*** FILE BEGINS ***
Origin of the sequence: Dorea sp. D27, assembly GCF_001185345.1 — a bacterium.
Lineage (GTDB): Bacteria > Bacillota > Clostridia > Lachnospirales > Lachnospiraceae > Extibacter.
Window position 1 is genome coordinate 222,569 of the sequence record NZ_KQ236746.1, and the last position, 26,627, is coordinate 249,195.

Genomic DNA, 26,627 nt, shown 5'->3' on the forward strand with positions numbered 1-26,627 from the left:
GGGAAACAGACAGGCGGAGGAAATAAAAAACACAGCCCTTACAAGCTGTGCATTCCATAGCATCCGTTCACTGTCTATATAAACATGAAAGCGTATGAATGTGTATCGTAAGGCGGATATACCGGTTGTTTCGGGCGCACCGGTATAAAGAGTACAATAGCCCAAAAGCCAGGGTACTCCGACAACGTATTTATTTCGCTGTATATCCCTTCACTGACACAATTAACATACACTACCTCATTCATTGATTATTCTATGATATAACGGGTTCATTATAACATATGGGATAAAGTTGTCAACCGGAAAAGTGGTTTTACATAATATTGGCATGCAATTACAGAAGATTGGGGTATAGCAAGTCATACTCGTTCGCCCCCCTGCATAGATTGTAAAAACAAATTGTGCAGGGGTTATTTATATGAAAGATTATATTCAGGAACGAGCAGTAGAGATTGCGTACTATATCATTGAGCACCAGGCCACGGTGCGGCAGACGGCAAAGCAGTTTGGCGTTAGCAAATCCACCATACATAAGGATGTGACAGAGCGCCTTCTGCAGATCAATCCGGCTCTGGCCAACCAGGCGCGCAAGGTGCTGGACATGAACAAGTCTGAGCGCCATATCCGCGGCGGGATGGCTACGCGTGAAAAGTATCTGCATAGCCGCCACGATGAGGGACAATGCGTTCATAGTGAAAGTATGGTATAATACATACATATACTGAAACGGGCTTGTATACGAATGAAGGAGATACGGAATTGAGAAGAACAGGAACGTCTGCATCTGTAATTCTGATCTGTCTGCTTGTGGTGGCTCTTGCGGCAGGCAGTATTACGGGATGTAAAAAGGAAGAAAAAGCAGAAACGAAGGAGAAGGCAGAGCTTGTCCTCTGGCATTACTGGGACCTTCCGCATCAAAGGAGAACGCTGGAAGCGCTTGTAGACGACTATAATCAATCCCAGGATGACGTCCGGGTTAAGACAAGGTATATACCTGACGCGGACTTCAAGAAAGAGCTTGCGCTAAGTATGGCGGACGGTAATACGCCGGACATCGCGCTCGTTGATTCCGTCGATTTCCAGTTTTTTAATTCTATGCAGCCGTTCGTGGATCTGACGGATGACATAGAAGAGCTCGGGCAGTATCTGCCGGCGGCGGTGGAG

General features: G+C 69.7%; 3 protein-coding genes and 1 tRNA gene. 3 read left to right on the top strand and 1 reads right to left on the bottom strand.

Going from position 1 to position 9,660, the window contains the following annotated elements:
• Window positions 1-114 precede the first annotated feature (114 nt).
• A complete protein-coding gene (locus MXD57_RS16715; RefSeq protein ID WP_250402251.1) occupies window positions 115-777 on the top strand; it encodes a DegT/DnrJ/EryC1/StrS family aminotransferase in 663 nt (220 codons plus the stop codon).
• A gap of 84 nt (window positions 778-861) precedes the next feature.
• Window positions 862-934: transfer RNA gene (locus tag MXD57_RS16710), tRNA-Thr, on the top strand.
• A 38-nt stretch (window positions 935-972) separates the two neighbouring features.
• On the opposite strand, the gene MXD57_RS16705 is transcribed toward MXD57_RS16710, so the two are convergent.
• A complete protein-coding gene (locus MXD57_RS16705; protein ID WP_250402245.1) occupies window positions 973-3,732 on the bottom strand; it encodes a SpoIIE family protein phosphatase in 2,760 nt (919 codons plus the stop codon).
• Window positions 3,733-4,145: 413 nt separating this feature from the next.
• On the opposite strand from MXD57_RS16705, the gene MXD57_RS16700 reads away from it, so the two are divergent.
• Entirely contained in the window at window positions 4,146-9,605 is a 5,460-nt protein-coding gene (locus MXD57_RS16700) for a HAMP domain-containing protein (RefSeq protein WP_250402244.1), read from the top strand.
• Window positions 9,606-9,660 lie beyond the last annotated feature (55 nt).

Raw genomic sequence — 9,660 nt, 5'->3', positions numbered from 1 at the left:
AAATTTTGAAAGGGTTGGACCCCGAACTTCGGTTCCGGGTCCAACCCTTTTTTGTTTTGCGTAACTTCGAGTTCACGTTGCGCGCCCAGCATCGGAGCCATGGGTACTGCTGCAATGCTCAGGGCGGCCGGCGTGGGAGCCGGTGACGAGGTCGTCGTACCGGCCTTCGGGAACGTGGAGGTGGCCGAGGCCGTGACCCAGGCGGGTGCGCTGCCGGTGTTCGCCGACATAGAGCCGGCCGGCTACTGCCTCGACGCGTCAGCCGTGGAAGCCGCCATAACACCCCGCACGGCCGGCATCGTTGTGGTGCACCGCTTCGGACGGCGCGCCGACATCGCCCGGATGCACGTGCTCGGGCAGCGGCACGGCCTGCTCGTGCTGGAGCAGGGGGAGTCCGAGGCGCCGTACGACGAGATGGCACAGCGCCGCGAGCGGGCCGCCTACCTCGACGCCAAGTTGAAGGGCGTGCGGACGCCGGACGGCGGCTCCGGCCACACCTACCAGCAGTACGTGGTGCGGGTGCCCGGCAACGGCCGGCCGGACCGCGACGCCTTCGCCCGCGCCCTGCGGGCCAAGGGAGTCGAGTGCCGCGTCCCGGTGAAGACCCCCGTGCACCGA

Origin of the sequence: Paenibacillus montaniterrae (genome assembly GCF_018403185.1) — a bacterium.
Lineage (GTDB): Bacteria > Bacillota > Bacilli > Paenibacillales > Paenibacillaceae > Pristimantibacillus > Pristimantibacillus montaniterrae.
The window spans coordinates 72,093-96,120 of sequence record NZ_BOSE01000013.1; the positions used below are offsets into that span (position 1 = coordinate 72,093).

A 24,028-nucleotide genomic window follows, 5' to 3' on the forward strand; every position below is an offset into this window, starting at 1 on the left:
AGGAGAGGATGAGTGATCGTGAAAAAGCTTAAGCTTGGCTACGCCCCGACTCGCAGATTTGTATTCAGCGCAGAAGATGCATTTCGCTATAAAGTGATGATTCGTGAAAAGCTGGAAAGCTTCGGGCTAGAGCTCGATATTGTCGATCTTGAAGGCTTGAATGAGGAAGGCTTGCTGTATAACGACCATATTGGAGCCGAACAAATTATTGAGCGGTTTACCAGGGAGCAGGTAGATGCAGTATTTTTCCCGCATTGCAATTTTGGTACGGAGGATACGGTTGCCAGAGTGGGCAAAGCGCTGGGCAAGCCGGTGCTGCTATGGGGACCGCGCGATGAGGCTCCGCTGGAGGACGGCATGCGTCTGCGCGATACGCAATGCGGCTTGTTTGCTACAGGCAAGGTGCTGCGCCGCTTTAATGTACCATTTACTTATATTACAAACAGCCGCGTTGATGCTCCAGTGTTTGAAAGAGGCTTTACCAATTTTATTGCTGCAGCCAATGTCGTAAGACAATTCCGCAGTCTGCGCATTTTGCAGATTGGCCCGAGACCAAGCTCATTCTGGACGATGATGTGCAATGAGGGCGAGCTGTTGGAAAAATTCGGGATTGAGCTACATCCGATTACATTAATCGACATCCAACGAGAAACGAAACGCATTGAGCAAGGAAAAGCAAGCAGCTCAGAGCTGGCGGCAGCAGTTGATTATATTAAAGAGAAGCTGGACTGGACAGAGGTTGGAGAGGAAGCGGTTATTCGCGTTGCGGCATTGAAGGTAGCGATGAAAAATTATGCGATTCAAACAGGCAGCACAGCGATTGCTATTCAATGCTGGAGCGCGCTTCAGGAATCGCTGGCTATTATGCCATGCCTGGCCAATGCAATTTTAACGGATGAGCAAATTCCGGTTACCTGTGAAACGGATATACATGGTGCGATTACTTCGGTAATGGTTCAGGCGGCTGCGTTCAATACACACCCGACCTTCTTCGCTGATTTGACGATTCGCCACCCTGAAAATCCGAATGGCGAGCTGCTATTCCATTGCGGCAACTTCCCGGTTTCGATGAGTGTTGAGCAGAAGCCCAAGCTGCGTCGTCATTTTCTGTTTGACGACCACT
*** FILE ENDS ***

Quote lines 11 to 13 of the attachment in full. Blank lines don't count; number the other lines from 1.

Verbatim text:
• Window positions 862-934: transfer RNA gene (locus tag MXD57_RS16710), tRNA-Thr, on the top strand.
• A 38-nt stretch (window positions 935-972) separates the two neighbouring features.
• On the opposite strand, the gene MXD57_RS16705 is transcribed toward MXD57_RS16710, so the two are convergent.